Laurence Robertson MP has been advocating for the betting industry after previously being criticised for a conflict of interest
A Tory MP has been advocating for the betting industry after previously being criticised for a conflict of interest.
Laurence Robertson, Conservative MP for Tewkesbury, serves as the Betting and Gaming Council’s (BGC) parliamentary adviser on sport and safer gambling.
Starting the job on October 1 2020, he’s paid the equivalent to £24,000 a year to do 10 hours of work a month.
According to a Guardian article last year, Robertson said he would not be advocating for the betting industry or making submissions to the gambling review for the cross-party parliamentary group on betting and gaming, which he is a member of.
And yet he continues to show his support publicly for gambling and sport.
Appearing in Conservative Home this week (December 28), Robertson penned an article, sponsored by the Betting and Gaming Council, sharing that he was a fan of horseracing.
He went on to write: “The close relationship between betting and horseracing is well known, with having a flutter being an intrinsic part of the racing experience for many people.”
The MP did add that he’s pleased “that every racecourse in the country is committed to promoting safer gambling and signposting the wide range of help and advice that is available.”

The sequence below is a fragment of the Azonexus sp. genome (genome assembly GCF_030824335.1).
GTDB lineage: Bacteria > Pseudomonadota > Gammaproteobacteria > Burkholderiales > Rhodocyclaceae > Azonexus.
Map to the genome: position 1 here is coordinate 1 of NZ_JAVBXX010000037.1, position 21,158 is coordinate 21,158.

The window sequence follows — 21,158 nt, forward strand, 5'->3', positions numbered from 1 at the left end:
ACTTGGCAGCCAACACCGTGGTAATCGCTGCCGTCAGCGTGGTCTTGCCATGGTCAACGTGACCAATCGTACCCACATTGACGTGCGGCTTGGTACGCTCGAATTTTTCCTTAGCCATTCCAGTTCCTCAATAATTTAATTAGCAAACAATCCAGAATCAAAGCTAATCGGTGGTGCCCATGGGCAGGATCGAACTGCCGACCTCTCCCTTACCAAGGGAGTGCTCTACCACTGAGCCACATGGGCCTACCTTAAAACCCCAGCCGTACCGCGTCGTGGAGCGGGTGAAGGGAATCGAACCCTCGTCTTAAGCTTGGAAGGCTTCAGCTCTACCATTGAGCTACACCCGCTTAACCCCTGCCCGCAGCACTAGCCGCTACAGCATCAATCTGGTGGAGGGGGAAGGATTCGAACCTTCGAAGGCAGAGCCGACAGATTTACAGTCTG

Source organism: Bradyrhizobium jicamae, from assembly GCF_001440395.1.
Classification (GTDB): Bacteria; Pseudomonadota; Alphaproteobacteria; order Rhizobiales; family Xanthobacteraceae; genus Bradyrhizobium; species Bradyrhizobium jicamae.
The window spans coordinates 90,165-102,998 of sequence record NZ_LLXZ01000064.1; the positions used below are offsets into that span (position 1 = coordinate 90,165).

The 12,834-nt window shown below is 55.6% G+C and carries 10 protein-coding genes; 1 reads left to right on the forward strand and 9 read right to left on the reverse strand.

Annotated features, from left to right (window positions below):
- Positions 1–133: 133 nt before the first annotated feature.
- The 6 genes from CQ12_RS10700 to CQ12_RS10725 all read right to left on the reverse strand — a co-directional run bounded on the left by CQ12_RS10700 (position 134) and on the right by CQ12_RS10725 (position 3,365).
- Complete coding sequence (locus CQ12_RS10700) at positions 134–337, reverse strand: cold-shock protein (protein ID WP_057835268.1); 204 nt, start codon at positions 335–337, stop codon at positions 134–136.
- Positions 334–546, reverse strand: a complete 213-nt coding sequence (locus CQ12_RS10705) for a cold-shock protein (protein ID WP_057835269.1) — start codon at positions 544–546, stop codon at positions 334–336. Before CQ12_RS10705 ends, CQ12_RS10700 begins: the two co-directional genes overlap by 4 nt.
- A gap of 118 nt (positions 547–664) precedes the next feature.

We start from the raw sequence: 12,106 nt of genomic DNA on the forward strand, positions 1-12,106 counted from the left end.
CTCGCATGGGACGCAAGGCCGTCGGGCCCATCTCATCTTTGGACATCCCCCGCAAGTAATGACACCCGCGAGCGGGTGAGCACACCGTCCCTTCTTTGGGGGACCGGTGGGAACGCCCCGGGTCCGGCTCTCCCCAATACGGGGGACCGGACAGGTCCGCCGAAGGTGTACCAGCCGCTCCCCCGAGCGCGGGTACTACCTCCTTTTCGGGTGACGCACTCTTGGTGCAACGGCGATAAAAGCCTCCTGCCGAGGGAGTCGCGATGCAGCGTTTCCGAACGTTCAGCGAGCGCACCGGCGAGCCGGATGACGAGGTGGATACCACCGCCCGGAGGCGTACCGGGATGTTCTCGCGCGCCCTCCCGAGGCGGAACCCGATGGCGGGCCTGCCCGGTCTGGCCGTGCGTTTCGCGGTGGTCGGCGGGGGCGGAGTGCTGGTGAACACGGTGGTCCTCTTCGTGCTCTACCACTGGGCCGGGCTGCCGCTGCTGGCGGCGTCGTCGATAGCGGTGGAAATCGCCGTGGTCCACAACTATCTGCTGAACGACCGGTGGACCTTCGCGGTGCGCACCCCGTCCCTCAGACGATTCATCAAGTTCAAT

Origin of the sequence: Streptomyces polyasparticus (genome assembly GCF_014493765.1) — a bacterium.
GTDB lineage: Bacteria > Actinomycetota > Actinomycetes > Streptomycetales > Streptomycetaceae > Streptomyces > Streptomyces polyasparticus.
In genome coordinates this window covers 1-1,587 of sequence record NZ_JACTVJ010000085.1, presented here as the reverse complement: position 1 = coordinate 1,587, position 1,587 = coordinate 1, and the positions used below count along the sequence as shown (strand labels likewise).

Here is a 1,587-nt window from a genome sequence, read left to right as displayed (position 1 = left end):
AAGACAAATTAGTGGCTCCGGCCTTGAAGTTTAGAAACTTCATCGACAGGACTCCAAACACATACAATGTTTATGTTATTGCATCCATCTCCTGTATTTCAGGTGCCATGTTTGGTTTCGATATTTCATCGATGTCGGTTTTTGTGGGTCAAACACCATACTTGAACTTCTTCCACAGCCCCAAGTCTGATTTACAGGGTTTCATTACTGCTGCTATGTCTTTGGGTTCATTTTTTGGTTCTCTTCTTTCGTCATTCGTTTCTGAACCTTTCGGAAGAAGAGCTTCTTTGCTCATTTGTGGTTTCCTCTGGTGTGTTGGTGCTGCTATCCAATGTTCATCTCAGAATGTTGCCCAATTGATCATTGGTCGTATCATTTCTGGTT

Nonetheless, Robertson was subject to criticism last year by Labour MP Carolyn Harris, parliamentary private secretary to Keir Starmer and leading advocate for gambling reform, for there being a conflict of interest around his BGC work.
They said that Robertson is one of the few people who has “spoken out most about the [betting] industry]”
“There’s a conflict of interest here, isn’t there?” they added.
Just before the news came out that Robertson was getting paid for the job with the BGC, Labour deputy leader Tom Watson landed in disgrace himself.
After being a vocal critic of the betting industry while he was a politician, it emerged that he accepted an advisory role with Flutter, the owner of Paddy Power.
Watson was no longer in parliament at the time, but it’s a very different story for Robertson, still a prominent Tory backbencher.
At the time, a spokesperson for the BCG told the Guardian that Robertson “is a strong advocate of big changes in the betting industry”.
They continued: “Indeed, as a Conservative candidate at the last general election, he stood on a manifesto specifically committed to reforming the Gambling Act.
“His appointment is consistent with the strict parliamentary rules and has already been declared, so it is fully transparent.”
MP Laurence Robertson and the Betting and Gaming Council have been approached for comment.
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